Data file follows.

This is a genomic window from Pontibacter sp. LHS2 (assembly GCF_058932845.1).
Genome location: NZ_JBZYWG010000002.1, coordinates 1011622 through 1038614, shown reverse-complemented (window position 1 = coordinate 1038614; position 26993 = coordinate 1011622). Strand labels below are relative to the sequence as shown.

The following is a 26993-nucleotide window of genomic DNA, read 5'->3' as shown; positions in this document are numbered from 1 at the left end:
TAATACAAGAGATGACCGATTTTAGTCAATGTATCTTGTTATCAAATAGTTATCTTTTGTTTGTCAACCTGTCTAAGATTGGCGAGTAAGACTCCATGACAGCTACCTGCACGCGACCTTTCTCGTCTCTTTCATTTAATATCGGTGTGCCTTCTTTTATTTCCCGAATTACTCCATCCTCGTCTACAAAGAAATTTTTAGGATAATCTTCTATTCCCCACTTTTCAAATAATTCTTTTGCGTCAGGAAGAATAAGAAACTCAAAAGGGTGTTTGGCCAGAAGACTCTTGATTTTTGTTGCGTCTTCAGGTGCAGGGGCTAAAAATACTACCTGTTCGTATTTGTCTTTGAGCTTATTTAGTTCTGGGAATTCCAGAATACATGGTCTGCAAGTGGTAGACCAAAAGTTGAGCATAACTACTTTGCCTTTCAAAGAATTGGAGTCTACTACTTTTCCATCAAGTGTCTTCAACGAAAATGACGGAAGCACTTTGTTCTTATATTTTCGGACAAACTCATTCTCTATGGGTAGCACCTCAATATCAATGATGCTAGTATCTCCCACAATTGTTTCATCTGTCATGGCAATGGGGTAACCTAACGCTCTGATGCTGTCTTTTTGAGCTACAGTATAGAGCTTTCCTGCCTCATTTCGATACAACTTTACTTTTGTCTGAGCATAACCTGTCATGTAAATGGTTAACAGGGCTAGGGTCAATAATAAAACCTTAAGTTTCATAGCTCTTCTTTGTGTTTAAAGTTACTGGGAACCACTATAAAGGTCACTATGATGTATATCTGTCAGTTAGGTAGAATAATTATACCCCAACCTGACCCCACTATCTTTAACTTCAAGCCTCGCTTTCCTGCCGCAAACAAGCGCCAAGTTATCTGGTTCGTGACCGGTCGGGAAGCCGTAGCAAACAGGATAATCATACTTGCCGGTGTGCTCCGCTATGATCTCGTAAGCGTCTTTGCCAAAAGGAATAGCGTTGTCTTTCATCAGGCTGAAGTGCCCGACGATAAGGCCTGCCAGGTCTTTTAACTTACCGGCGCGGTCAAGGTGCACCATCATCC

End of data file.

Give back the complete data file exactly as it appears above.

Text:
This is a genomic window from Pontibacter sp. LHS2 (assembly GCF_058932845.1).
Genome location: NZ_JBZYWG010000002.1, coordinates 1011622 through 1038614, shown reverse-complemented (window position 1 = coordinate 1038614; position 26993 = coordinate 1011622). Strand labels below are relative to the sequence as shown.

The following is a 26993-nucleotide window of genomic DNA, read 5'->3' as shown; positions in this document are numbered from 1 at the left end:
TAATACAAGAGATGACCGATTTTAGTCAATGTATCTTGTTATCAAATAGTTATCTTTTGTTTGTCAACCTGTCTAAGATTGGCGAGTAAGACTCCATGACAGCTACCTGCACGCGACCTTTCTCGTCTCTTTCATTTAATATCGGTGTGCCTTCTTTTATTTCCCGAATTACTCCATCCTCGTCTACAAAGAAATTTTTAGGATAATCTTCTATTCCCCACTTTTCAAATAATTCTTTTGCGTCAGGAAGAATAAGAAACTCAAAAGGGTGTTTGGCCAGAAGACTCTTGATTTTTGTTGCGTCTTCAGGTGCAGGGGCTAAAAATACTACCTGTTCGTATTTGTCTTTGAGCTTATTTAGTTCTGGGAATTCCAGAATACATGGTCTGCAAGTGGTAGACCAAAAGTTGAGCATAACTACTTTGCCTTTCAAAGAATTGGAGTCTACTACTTTTCCATCAAGTGTCTTCAACGAAAATGACGGAAGCACTTTGTTCTTATATTTTCGGACAAACTCATTCTCTATGGGTAGCACCTCAATATCAATGATGCTAGTATCTCCCACAATTGTTTCATCTGTCATGGCAATGGGGTAACCTAACGCTCTGATGCTGTCTTTTTGAGCTACAGTATAGAGCTTTCCTGCCTCATTTCGATACAACTTTACTTTTGTCTGAGCATAACCTGTCATGTAAATGGTTAACAGGGCTAGGGTCAATAATAAAACCTTAAGTTTCATAGCTCTTCTTTGTGTTTAAAGTTACTGGGAACCACTATAAAGGTCACTATGATGTATATCTGTCAGTTAGGTAGAATAATTATACCCCAACCTGACCCCACTATCTTTAACTTCAAGCCTCGCTTTCCTGCCGCAAACAAGCGCCAAGTTATCTGGTTCGTGACCGGTCGGGAAGCCGTAGCAAACAGGATAATCATACTTGCCGGTGTGCTCCGCTATGATCTCGTAAGCGTCTTTGCCAAAAGGAATAGCGTTGTCTTTCATCAGGCTGAAGTGCCCGACGATAAGGCCTGCCAGGTCTTTTAACTTACCGGCGCGGTCAAGGTGCACCATCATCC